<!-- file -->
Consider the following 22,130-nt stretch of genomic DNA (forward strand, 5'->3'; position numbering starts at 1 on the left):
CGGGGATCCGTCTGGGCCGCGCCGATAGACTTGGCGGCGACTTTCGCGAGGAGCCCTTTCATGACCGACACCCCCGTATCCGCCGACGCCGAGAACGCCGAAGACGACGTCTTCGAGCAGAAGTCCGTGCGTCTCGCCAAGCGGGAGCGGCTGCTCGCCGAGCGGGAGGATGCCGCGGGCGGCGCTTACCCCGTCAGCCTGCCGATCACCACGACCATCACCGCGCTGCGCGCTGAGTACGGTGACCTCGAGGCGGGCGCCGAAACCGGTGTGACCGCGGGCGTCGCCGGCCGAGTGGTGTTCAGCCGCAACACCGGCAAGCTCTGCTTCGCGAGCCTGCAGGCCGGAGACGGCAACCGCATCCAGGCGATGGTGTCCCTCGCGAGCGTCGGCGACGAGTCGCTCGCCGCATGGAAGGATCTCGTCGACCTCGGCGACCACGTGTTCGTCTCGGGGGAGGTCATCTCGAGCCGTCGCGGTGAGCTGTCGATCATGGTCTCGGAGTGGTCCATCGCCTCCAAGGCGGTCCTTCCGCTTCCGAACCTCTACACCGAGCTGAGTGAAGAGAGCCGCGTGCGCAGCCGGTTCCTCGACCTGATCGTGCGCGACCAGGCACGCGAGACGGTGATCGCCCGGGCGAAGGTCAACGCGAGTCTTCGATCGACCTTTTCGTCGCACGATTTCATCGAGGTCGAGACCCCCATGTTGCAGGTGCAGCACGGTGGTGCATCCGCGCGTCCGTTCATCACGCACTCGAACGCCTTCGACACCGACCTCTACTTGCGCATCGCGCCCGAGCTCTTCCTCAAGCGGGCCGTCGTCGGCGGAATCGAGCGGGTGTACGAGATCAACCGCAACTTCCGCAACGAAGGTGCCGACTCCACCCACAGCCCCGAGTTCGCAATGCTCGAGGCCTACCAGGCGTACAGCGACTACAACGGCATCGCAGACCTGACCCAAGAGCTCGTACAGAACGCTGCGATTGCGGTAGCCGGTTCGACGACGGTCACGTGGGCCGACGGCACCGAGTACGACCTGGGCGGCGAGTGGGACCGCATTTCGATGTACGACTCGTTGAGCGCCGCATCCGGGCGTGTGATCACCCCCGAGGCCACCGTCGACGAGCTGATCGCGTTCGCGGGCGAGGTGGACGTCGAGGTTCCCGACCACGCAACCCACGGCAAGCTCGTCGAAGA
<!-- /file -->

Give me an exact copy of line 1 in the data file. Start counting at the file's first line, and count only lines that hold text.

Consider the following 22,130-nt stretch of genomic DNA (forward strand, 5'->3'; position numbering starts at 1 on the left):